Lee Malloy, president of Clovis Industrial Development Corp., was one of several city officials who spoke during a news conference in November to announce Beauty Health and Science Innovations intent to move its corporate headquarters to Clovis.
Beauty Health and Science Innovations, a beauty supply manufacturing company, announced plans to open in Clovis in April 2012.
Officials said they hope to offer 350 jobs in the next five years, with an average annual wage of $31,624.
City commissioners approved a $3 million interest-free forgivable loan to entice the company.
Chase Gentry, executive director of Clovis’ economic development corporation, said BH&SI hopes to renovate an existing Clovis facility. The site for the facility had still not been announced by year’s end.
New rules for dairies
After months of negotiations, the state Environment Department, dairy industry and environmental groups reached an agreement on dairy environmental regulations.
“These agreed rule amendments will benefit dairy operators, the public and the state of New Mexico through the issuance of dairy discharge permits that will protect New Mexico’s groundwater resources in an efficient and business-friendly manner,” Environment Department Secretary David Martin said.
Walter Bradley. spokesman for the Dairy Farmers of America, said the new rules go into effect with the new year. Monitoring wells and the liners of wastewater lagoons were the major issues; Bradley said farmers mostly wanted clear parameters so they could comply with regulations.
Clovis’ only two bars shut down. Clovis City Limits closed June 14, less than a month before Webb’s Watering Hole announced its closing.
They were the city’s only businesses dedicated solely to serving alcohol, though multiple other establishments offer a mix of dining and alcohol services.
Small-town clinic opens
Melrose opened a health clinic on July 18, giving the Curry County community of about 650 and its rural residents an option to traveling to Clovis or Portales.
The clinic was built with a $500,000 state grant and provides a full spectrum of family medical care.
Abengoa comes, goes again
Abengoa Bioenergy USA restarted its Portales bioethanol plant on Jan. 12 after two years of inactivity. Then in December, it announced plans to close again.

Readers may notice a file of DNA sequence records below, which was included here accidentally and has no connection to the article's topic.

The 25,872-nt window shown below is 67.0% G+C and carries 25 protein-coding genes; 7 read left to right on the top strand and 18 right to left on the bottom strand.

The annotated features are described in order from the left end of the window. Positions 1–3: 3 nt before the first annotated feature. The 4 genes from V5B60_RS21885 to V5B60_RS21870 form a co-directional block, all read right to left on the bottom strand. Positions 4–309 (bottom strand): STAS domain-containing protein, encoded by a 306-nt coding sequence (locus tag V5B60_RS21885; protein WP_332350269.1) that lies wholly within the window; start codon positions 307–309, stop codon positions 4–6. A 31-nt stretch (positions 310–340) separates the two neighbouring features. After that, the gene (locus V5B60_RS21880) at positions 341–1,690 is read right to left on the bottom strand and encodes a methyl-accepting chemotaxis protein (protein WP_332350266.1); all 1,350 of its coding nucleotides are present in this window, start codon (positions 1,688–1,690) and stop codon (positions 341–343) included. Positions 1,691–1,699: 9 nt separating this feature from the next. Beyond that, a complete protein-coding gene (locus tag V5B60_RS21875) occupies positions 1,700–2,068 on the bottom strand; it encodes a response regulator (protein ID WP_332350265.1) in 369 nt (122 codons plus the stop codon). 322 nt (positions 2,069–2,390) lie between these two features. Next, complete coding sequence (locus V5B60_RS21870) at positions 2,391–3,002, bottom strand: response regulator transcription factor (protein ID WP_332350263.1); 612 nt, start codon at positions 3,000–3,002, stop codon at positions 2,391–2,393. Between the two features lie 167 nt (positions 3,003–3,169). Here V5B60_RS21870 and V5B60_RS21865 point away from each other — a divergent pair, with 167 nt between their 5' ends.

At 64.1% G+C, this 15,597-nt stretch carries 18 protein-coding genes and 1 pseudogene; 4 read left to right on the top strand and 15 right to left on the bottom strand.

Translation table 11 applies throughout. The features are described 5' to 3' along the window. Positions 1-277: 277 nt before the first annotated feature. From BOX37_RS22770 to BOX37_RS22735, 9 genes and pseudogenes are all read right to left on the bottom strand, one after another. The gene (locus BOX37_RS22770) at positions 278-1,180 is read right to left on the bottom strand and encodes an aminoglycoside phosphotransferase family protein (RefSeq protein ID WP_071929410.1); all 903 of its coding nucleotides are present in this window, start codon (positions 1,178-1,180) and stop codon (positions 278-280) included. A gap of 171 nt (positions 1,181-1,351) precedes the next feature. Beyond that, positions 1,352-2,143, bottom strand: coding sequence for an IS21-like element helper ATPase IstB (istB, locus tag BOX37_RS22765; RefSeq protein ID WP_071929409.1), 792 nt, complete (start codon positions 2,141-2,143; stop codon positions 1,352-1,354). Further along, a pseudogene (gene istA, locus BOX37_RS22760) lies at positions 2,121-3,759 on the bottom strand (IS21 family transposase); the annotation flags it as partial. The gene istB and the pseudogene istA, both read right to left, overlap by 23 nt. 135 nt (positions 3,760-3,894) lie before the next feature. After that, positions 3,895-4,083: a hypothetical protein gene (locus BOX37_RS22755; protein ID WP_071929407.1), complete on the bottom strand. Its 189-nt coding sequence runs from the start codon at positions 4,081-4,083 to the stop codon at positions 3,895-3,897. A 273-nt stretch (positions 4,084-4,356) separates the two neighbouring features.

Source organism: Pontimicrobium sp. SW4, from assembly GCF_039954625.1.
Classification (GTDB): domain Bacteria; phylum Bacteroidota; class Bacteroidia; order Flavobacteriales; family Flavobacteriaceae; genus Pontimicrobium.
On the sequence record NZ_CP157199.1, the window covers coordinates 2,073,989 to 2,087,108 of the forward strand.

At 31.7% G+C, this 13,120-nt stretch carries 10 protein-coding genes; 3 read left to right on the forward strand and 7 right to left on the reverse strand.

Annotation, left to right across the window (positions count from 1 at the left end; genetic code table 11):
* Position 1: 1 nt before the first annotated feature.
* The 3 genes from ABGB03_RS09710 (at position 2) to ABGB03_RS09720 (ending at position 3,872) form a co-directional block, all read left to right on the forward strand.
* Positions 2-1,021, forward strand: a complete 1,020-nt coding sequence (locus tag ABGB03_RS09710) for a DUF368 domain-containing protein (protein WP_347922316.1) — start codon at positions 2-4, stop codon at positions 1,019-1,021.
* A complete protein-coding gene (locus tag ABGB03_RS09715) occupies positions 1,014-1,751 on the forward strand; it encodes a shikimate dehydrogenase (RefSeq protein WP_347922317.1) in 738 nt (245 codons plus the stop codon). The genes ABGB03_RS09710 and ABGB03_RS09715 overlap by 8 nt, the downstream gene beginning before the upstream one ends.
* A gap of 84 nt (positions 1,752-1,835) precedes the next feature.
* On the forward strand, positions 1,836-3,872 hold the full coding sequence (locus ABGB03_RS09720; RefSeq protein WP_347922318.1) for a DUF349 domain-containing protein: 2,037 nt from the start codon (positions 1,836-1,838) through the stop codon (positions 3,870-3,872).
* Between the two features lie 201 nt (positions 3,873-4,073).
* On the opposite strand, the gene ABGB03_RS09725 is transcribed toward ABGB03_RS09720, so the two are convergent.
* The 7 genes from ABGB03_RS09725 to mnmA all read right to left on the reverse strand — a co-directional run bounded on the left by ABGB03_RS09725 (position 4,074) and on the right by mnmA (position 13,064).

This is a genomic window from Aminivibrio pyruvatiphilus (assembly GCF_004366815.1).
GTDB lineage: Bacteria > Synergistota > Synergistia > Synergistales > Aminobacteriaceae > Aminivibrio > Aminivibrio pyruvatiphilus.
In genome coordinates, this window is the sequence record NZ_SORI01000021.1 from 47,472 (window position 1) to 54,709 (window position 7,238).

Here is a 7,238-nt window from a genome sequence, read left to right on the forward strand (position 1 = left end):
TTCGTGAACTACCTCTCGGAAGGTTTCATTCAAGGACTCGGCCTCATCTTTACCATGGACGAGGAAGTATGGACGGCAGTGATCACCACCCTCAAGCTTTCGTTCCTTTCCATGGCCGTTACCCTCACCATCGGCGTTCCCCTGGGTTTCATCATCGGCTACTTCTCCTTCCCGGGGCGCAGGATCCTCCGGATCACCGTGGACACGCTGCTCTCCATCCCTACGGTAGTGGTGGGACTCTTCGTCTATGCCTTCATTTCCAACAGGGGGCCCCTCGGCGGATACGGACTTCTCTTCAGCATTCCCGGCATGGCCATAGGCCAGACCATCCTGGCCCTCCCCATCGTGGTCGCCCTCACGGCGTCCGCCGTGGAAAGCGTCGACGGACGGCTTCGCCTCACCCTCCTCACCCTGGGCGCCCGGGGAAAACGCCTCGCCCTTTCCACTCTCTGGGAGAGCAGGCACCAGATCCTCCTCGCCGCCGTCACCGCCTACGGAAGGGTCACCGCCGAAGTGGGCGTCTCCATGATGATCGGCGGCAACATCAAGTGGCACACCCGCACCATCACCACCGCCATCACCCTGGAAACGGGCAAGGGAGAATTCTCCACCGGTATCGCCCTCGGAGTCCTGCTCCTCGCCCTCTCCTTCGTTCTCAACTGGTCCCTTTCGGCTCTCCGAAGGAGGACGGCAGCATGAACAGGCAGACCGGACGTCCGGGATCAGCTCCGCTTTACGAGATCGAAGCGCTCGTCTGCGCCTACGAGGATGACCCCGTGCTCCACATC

“There’s some really depressed market conditions right now, so we just made the decision to temporarily stop production and begin an extensive maintenance plan, so we’ll be ready to be up and running when conditions improve,” Abengoa Executive Vice President Chris Standlee said.
The plant uses dryland sorghum to manufacture bioethanol.
Sunday alcohol sales approved
Portales voters on Dec. 13 said yes to Sunday alcohol sales in restaurants — at least 53 percent of them did, which was enough for passage.
Fewer than 10 percent of the city’s 6,000 registered voters turned out for the election, which divided many.
“We need to honor the Lord’s day,” Eva Green said in explaining her opposition.
“If you don’t want to drink then don’t go buy the beer,” said supporter Dina Ortega.
This and that
• Clovis’ YMCA opened in Hilltop Shopping Center with a 4,500 square foot wellness center, which includes cardio, free weights and group fitness classes.
• Allsup’s expanded convenience stores — the one at 21st and Prince has 20 fuel pumps now — and McDonald’s opened its second new restaurant in as many years.
• Twin-Cronnie Drive-In, a Clovis fixture since 1952, got a new owner in August — longtime customer Walter Bradley, who bought it from his friend Clint Harden.
• Sutton’s Bakery, serving Clovis’ sweet tooth since 1946, announced plans to close by year’s end, citing economic hardship.
• Wheatfields Assisted Living Facility opened with room for 100-plus and plans to provide nearly that many jobs.